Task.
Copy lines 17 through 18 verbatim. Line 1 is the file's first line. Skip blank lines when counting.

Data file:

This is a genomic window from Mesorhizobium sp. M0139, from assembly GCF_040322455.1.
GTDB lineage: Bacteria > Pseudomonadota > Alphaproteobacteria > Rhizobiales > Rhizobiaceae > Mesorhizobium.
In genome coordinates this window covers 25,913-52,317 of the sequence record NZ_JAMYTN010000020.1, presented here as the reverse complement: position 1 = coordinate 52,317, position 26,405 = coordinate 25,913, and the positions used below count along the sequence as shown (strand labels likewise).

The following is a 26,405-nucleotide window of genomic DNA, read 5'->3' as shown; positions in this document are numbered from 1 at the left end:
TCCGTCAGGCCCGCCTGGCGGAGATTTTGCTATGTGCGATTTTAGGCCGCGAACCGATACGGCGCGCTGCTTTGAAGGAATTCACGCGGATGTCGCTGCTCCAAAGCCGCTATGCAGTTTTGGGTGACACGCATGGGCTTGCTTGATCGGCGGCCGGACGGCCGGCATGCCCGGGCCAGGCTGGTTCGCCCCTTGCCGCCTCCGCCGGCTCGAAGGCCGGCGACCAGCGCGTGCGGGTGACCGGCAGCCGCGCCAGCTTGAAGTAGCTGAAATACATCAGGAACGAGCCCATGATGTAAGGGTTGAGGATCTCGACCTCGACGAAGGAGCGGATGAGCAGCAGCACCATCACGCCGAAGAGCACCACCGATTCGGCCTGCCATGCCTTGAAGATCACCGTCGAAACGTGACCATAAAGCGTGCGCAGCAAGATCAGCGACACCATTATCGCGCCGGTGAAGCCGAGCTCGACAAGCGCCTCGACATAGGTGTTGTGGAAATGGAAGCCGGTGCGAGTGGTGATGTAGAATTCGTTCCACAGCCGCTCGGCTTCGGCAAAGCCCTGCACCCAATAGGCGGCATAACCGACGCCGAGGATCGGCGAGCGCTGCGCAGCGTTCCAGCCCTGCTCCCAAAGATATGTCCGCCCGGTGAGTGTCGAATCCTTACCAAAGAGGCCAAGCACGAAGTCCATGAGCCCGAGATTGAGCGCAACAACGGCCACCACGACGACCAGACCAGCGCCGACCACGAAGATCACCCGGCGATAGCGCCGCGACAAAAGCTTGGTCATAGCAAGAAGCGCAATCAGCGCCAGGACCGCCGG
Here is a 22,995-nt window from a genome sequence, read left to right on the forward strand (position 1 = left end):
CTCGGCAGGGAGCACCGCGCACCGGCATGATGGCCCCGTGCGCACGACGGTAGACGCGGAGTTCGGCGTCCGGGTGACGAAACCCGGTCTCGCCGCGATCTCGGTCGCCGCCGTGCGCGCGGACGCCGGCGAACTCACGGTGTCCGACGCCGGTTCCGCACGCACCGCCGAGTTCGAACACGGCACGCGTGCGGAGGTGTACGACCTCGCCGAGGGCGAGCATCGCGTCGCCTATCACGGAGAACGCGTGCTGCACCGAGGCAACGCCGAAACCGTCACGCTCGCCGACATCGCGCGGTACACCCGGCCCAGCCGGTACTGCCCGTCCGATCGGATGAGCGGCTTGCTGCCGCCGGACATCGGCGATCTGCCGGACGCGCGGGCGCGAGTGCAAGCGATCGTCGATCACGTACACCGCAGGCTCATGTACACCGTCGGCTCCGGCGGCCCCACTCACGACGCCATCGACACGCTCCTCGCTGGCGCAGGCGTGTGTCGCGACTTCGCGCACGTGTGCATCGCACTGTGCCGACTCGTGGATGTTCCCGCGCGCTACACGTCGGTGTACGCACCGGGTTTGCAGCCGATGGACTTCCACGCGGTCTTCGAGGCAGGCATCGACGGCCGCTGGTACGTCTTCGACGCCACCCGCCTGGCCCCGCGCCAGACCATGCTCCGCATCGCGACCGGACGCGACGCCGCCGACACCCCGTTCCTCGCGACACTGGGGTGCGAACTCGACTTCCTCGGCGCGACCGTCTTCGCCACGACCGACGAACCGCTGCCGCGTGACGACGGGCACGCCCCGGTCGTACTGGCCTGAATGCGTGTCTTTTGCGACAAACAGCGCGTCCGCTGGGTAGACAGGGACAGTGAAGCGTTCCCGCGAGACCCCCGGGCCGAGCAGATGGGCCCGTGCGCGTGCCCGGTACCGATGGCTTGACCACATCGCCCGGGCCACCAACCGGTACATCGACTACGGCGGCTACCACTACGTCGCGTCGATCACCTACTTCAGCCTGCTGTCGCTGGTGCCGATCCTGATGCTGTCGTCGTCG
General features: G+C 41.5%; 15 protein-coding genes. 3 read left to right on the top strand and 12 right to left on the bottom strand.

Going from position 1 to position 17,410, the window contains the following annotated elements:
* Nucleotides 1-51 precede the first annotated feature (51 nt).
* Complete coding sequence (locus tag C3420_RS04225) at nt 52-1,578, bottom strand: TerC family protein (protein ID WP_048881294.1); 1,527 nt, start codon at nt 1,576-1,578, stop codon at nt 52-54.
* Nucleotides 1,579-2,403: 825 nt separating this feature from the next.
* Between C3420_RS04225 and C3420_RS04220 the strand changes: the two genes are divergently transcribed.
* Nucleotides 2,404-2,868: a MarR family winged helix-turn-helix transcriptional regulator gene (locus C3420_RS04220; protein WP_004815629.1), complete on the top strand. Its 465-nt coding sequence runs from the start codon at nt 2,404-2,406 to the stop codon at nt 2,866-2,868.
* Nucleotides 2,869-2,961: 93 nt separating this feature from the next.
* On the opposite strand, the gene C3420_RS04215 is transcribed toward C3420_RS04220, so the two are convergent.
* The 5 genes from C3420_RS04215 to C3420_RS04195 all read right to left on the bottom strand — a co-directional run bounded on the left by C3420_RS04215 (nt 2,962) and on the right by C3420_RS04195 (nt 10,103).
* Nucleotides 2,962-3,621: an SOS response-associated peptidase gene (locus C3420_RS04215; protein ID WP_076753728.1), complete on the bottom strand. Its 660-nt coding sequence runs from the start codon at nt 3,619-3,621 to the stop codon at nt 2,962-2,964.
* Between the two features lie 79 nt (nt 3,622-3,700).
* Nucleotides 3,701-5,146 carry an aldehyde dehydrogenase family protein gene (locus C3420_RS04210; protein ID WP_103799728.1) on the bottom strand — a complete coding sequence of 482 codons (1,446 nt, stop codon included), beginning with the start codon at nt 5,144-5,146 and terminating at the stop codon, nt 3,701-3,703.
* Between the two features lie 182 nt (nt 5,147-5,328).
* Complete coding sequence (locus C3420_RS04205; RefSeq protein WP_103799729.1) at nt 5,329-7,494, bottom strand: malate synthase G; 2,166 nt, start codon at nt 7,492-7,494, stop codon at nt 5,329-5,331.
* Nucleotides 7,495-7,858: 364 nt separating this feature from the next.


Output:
* The 5 genes from C3420_RS04215 to C3420_RS04195 all read right to left on the bottom strand — a co-directional run bounded on the left by C3420_RS04215 (nt 2,962) and on the right by C3420_RS04195 (nt 10,103).
* Nucleotides 2,962-3,621: an SOS response-associated peptidase gene (locus C3420_RS04215; protein ID WP_076753728.1), complete on the bottom strand. Its 660-nt coding sequence runs from the start codon at nt 3,619-3,621 to the stop codon at nt 2,962-2,964.